|Publication number||US5821853 A|
|Application number||US 08/744,185|
|Publication date||Oct 13, 1998|
|Filing date||Nov 5, 1996|
|Priority date||Nov 5, 1996|
|Publication number||08744185, 744185, US 5821853 A, US 5821853A, US-A-5821853, US5821853 A, US5821853A|
|Inventors||Robert Gustavson, Frank A. Rose|
|Original Assignee||Robert Gustavson|
|Export Citation||BiBTeX, EndNote, RefMan|
|Patent Citations (11), Referenced by (10), Classifications (13), Legal Events (4)|
|External Links: USPTO, USPTO Assignment, Espacenet|
1. Field of the Invention
The present invention relates to the monitoring of ambient light levels and more particularly to a system for monitoring ambient light levels utilizing a digitally controlled time delay triggering circuit.
2. Description of the Related Art
Automated Teller Machines (ATMS) have empowered the consumer to service individual banking needs outside traditional branch offices. The use of ATMs began in the 70's. There are about 250,000 machines in operation today, each providing approximately six million dollars of direct transactions by account holders annually. Banks recognize ATMs can deliver a vast menu of service options to customers without service provision costs. Consumers have developed a "user-friendly" relationship with ATMs, not yet established with home-based banking. ATMs are likely to compliment growing home banking services as convenient cash distribution points. While ATMs have revolutionized consumer banking they have also become new crime venues evoking questions of liability and encouraging costly litigation.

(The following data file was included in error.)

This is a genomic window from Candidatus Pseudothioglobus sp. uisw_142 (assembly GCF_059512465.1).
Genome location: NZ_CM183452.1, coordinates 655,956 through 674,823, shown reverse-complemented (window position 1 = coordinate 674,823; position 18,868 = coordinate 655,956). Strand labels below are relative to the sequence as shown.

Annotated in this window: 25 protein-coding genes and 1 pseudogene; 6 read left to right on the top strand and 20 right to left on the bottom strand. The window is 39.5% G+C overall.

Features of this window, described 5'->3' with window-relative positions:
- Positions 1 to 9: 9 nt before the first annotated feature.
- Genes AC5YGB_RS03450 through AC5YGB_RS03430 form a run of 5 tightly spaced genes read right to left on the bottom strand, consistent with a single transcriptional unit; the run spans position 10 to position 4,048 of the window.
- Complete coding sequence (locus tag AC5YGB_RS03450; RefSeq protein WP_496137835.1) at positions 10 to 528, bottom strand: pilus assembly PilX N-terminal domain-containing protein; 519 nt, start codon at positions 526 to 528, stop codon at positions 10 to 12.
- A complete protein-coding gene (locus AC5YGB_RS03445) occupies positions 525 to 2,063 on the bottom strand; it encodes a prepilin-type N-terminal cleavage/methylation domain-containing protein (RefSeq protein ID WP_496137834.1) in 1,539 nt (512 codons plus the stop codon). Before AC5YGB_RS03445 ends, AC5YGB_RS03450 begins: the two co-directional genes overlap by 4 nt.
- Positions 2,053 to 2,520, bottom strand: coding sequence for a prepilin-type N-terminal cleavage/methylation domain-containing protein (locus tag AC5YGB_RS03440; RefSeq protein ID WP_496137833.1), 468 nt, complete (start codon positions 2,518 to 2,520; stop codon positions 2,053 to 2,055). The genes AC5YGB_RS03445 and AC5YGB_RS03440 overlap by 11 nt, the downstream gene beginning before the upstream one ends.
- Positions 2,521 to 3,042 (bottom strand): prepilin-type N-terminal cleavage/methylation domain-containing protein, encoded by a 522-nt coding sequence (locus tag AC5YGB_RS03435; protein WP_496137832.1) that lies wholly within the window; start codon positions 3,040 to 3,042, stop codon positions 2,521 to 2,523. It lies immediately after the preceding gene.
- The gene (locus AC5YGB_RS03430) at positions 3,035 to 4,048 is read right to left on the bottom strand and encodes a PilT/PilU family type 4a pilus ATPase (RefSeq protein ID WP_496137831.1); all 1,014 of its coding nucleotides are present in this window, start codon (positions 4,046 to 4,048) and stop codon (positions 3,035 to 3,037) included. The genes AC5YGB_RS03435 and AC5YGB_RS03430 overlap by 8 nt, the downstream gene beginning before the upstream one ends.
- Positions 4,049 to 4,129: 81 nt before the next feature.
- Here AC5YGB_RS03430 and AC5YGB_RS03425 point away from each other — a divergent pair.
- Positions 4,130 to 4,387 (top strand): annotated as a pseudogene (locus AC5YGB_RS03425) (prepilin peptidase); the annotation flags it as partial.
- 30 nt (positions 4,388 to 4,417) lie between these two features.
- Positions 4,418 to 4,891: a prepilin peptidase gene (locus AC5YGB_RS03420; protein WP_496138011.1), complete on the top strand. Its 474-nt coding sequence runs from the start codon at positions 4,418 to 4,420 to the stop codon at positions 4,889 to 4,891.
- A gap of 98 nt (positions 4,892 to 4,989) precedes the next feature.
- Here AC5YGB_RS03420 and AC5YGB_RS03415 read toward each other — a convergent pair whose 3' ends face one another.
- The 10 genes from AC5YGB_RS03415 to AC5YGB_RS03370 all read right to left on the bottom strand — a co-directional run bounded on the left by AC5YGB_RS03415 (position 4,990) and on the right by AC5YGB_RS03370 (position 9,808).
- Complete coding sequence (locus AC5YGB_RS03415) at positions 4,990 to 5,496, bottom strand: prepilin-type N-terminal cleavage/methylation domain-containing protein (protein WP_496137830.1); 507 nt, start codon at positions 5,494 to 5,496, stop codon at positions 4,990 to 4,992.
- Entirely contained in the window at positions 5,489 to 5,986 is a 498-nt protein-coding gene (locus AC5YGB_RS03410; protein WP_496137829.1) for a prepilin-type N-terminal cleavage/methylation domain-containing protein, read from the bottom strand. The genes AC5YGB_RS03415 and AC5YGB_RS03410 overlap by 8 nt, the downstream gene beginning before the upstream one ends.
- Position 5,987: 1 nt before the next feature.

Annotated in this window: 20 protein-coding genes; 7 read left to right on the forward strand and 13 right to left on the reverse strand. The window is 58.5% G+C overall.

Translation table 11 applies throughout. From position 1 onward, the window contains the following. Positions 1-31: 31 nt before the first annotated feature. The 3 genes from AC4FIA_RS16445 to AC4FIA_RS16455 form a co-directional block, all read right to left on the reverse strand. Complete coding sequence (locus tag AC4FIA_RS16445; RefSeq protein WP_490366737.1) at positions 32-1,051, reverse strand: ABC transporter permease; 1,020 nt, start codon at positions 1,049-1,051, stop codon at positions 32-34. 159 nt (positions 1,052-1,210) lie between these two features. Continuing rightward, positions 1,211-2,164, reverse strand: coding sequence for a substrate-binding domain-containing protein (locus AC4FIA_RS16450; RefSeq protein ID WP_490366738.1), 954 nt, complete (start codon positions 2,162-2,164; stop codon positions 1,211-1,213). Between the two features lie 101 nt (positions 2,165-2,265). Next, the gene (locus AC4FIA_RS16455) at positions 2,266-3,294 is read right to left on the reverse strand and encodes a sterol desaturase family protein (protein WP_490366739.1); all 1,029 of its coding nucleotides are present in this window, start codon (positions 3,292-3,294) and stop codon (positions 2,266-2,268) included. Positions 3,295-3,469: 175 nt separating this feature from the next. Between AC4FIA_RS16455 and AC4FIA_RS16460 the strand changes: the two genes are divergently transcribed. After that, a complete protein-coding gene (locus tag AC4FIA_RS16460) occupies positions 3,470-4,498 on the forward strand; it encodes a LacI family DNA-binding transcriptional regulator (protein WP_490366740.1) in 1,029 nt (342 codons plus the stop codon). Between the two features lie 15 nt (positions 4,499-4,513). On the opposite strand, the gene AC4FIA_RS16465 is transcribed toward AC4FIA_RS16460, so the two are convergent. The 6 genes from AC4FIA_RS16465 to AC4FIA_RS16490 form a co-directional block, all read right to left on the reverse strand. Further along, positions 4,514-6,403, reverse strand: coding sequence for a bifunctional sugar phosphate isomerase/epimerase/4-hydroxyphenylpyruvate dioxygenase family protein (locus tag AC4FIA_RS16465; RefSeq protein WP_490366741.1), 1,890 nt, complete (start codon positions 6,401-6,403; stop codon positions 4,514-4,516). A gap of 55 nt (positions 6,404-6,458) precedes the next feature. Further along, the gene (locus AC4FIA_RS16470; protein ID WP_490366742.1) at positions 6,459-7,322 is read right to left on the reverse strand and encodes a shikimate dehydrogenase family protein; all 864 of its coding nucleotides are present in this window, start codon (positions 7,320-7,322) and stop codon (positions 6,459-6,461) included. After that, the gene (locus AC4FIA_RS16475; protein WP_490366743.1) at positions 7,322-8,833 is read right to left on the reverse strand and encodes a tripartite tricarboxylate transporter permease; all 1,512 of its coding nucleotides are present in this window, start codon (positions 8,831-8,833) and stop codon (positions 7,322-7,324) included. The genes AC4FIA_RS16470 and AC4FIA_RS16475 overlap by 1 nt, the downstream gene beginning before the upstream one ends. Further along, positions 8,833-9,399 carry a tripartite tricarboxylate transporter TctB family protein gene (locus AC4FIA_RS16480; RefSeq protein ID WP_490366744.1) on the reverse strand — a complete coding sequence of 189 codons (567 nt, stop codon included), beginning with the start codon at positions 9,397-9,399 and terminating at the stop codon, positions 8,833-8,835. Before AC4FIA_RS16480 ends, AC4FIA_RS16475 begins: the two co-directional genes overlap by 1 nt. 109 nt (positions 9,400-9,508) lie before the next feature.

A huge safety consideration relative to their use must not merely focus on maintaining adequate light levels but must also focus on the monitoring, at night, for burned out bulbs and changing light conditions.
In view of the foregoing it is a principal object of the present invention to provide continual monitoring of light levels at the ATM environment.
It is another object to provide enablement of a backup lighting system in the event of a lighting failure.
It is another object to provide a system in which the alarm outputs are maintained electrically isolated from the main circuitry of the system.
These and other objects are achieved by the present invention, which in a broad aspect includes a sensor, a time delay trigger circuit, and a power source. The sensor monitors an ambient light level and produces a sensed signal related to the ambient light level. The time delay trigger circuit is in electrical communication with the sensor for determining whether the ambient light level remains reduced below a predetermined level for a specified time.